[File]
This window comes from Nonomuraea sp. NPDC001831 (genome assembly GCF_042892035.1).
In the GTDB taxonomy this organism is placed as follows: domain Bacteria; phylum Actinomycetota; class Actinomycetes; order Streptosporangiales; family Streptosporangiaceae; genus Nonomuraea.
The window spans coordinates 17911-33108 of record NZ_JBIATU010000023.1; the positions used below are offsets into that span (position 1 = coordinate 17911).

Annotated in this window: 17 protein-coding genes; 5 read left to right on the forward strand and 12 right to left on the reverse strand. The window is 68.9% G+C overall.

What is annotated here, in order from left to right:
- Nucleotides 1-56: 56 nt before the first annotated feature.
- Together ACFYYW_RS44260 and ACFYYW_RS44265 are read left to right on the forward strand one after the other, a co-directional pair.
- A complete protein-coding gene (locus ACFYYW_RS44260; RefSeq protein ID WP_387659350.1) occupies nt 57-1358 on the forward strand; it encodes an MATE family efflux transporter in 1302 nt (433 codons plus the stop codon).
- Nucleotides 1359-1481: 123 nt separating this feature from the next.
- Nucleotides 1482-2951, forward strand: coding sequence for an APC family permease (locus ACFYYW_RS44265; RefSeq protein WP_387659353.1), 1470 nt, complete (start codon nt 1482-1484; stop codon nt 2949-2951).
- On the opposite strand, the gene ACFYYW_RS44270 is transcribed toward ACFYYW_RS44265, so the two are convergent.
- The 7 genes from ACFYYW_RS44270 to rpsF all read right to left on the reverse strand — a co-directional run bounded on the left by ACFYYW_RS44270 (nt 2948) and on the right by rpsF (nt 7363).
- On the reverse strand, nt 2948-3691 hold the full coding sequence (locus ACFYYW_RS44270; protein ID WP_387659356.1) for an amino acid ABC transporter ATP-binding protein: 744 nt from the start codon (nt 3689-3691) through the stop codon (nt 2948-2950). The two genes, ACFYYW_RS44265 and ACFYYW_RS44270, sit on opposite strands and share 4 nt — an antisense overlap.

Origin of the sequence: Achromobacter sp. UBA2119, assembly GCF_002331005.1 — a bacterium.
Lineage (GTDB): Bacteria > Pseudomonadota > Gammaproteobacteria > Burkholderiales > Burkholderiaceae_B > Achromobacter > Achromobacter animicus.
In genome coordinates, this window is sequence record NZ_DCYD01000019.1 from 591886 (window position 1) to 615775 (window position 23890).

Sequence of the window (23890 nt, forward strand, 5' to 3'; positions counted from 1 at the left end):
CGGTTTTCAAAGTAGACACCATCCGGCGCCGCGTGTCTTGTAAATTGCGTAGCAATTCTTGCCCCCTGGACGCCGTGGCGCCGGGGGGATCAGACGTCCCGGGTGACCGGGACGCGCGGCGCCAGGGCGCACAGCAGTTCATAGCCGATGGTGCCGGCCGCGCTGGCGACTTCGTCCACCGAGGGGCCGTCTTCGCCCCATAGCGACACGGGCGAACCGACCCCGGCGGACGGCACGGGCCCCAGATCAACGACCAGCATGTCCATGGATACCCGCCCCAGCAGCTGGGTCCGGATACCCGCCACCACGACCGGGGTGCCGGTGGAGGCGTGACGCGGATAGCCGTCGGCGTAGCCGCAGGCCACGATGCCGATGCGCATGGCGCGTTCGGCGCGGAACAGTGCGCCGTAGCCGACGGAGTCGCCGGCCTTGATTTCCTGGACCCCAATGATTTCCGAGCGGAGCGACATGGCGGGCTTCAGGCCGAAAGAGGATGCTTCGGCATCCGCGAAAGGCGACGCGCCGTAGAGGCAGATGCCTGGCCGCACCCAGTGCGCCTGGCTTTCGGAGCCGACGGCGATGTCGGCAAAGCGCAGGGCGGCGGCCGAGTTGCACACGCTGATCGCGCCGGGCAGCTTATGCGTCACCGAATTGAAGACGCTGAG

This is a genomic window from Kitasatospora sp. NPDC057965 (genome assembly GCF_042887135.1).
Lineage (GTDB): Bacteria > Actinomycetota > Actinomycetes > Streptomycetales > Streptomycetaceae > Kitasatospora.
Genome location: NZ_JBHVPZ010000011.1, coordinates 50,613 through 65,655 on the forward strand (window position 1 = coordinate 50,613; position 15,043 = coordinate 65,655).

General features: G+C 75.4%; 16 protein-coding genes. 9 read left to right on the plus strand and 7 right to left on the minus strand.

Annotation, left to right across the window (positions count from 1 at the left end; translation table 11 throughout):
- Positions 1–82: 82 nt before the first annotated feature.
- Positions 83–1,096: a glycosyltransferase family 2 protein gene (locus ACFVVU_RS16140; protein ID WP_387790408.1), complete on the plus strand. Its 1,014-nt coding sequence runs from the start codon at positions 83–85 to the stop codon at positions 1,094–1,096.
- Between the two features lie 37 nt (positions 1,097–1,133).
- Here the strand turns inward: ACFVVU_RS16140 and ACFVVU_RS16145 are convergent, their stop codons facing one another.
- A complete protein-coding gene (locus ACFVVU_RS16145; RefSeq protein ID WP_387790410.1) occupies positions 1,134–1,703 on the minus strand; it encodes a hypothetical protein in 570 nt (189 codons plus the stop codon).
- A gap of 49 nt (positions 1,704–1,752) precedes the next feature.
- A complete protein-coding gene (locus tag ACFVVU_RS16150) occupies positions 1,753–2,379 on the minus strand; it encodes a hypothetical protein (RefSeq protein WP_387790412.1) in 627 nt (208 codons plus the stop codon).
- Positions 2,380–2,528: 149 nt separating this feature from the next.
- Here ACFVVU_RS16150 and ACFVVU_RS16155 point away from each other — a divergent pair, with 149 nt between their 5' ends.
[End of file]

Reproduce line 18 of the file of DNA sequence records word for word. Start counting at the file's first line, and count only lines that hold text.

CGGTTTTCAAAGTAGACACCATCCGGCGCCGCGTGTCTTGTAAATTGCGTAGCAATTCTTGCCCCCTGGACGCCGTGGCGCCGGGGGGATCAGACGTCCCGGGTGACCGGGACGCGCGGCGCCAGGGCGCACAGCAGTTCATAGCCGATGGTGCCGGCCGCGCTGGCGACTTCGTCCACCGAGGGGCCGTCTTCGCCCCATAGCGACACGGGCGAACCGACCCCGGCGGACGGCACGGGCCCCAGATCAACGACCAGCATGTCCATGGATACCCGCCCCAGCAGCTGGGTCCGGATACCCGCCACCACGACCGGGGTGCCGGTGGAGGCGTGACGCGGATAGCCGTCGGCGTAGCCGCAGGCCACGATGCCGATGCGCATGGCGCGTTCGGCGCGGAACAGTGCGCCGTAGCCGACGGAGTCGCCGGCCTTGATTTCCTGGACCCCAATGATTTCCGAGCGGAGCGACATGGCGGGCTTCAGGCCGAAAGAGGATGCTTCGGCATCCGCGAAAGGCGACGCGCCGTAGAGGCAGATGCCTGGCCGCACCCAGTGCGCCTGGCTTTCGGAGCCGACGGCGATGTCGGCAAAGCGCAGGGCGGCGGCCGAGTTGCACACGCTGATCGCGCCGGGCAGCTTATGCGTCACCGAATTGAAGACGCTGAG